Isolating Untrusted Virtual Machines — 2

Part 1: Isolating Untrusted VirtualBox Machines — 1

Searching the web using keywords sandbox, isolate, and VirtualBox for other people who have isolated untrusted VirtualBox virtual machines (VMs) revealed little. I found only one person who shared meaningful information.

The idea of isolating untrusted VMs yet allowing web access seems straightforward. The untrusted systems need a DHCP server, a DNS name server, and a routing gateway. Possibly firewall rules are needed to block the untrusted VMs from the host.

While I use Slackware in my LAN server, I chose Ubuntu Server 16.04 32-bit for this project. Mostly for the learning experience.

After experimenting a few times I configured the Ubuntu Server VM with a dynamic 3 GB disk and 144 MB of RAM. The system refused to boot with 128 MB of RAM despite using about 22 MB at idle after booting. Installing was uneventful and took less than 15 minutes. Being the server edition meant the installation script was ncurses based rather than graphical. I chose to have updates install automatically. With my first login I was notified of updates.

I named the system gateway.

I installed nmap. That would be handy for scanning ports on untrusted VMs. I disabled or masked several unnecessary services.

The Ubuntu installer recognized both VirtualBox network cards but configured only one. I manually configured the second card by editing /etc/network/interfaces. As I am not fond of the systemd network card naming scheme. I added net.ifnames=0 to the /etc/default/grub boot parameters and ran update-grub.

VirtualBox defaults to the subnet when using NAT. To avoid potential conflicts I used the subnet.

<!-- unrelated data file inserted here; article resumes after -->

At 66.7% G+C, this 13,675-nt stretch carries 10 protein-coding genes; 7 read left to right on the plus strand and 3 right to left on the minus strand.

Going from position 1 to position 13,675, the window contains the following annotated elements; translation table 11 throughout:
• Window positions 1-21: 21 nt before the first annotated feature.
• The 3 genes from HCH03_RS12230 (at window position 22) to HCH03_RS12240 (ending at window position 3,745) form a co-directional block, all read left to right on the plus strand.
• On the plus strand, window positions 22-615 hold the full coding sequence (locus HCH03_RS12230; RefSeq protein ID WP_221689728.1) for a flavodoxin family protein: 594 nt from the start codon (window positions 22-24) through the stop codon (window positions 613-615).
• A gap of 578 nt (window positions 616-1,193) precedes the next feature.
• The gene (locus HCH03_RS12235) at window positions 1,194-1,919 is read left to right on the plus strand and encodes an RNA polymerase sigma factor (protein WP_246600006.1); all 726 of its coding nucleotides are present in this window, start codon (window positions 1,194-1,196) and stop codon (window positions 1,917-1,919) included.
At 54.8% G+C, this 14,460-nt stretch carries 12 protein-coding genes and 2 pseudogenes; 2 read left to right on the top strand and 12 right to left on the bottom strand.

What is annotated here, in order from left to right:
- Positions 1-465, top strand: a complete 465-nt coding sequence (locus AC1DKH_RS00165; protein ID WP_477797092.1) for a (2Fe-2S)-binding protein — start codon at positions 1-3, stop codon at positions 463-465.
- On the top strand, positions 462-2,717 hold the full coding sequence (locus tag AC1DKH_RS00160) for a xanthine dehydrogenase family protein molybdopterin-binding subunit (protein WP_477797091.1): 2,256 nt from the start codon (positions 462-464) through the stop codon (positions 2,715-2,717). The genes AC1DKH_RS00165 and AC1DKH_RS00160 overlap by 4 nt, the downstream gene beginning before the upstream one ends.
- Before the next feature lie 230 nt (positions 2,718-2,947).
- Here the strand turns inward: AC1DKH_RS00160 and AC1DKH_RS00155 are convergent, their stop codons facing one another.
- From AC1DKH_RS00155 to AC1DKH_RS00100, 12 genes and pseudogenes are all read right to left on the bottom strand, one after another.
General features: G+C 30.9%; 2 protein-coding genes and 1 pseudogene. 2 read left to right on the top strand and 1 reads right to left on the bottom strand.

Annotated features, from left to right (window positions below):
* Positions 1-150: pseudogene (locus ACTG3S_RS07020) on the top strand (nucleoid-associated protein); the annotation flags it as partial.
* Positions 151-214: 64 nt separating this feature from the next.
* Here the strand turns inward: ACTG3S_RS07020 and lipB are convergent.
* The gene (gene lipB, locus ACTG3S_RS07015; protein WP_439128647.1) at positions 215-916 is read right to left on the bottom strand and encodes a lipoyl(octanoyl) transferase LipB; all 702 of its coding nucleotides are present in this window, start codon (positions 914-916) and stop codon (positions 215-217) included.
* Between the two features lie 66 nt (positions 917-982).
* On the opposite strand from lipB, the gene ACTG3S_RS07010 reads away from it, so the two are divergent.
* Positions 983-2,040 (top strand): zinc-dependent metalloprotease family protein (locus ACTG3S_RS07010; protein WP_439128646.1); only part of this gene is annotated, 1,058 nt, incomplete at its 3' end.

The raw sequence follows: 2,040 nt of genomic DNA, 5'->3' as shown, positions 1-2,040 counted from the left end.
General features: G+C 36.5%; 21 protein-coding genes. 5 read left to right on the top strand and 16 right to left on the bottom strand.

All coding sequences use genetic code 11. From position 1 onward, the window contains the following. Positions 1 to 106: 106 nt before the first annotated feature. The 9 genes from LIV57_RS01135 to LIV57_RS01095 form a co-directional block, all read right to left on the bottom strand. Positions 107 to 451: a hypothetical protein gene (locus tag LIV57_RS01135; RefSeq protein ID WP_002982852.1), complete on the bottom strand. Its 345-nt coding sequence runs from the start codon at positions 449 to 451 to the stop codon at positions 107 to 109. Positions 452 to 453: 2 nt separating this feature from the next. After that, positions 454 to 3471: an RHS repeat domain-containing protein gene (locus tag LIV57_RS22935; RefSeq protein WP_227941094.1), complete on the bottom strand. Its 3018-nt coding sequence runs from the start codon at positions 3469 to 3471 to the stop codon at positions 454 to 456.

# The loopback network interface
    auto lo
    iface lo inet loopback

    # The primary network interface (WAN)
    auto eth0
    iface eth0 inet dhcp

    # The secondary network interface (LAN)
    auto eth1
    iface eth1 inet static

I rebooted to test the network. The ifconfig command looked good.

I configured the Ubuntu Server to use dnsmasq to provide a 1) DHCP server, 2) DNS name server, and 3) a routing gateway.

My dnsmasq options:


In the server /etc/sysctl.conf I enabled IP Forwarding. Here lied a subtle stumbling block. There is a similar sysctl.conf in /etc/ufw. When using ufw the Ubuntu server default is to use the file in /etc/ufw.

For the initial testing I disabled the server’s ufw firewall interface. I disabled the firewalls in the Windows VMs.

I rebooted the Ubuntu Server and started a Windows XP and 7 VM. When testing a Windows system, opening a terminal (cmd.exe) and using the ipconfig /all command is a quick way to view network settings. Important to this project is the Windows system is assigned an IP address in the expected subdomain and DNS servers and a gateway are assigned.

I verified I could ping all three Internal Network systems from any direction. I could not ping external domain names or the host. So far so good.

Next was to add some NAT and port forwarding rules to the ufw firewall configuration. This got confusing. In the end I settled for the following:

ufw commands:

    ufw allow in on eth1 to any port 67 proto udp


    # NAT table rules
    # Forward traffic from eth1 (LAN) through eth0 (WAN)
    -A PREROUTING -i eth1 -d -j DROP

Everything seemed to work. Most importantly, from an untrusted VM I could not ping the host machine or the LAN.

I was uncomfortable with the results. Everything I read indicates DHCP requests are enabled by default in ufw. I did not understand why I had to add a rule.

Like my Ubuntu apt proxy server VM, the excessive memory footprint for a 32-bit image rankles me. A simple server used for DHCP, DNS, firewall, and gateway should run fine on 32 MB. I see no reason for 144 MB of RAM.

I am uncomfortable with the results. Also unknown because I did not test further is whether installing the Guest Additions opens the door to exposing the host or LAN subnet.

For now I am letting this project hang.

Posted: Category: Tutorial Tagged: General, Ubuntu, Windows

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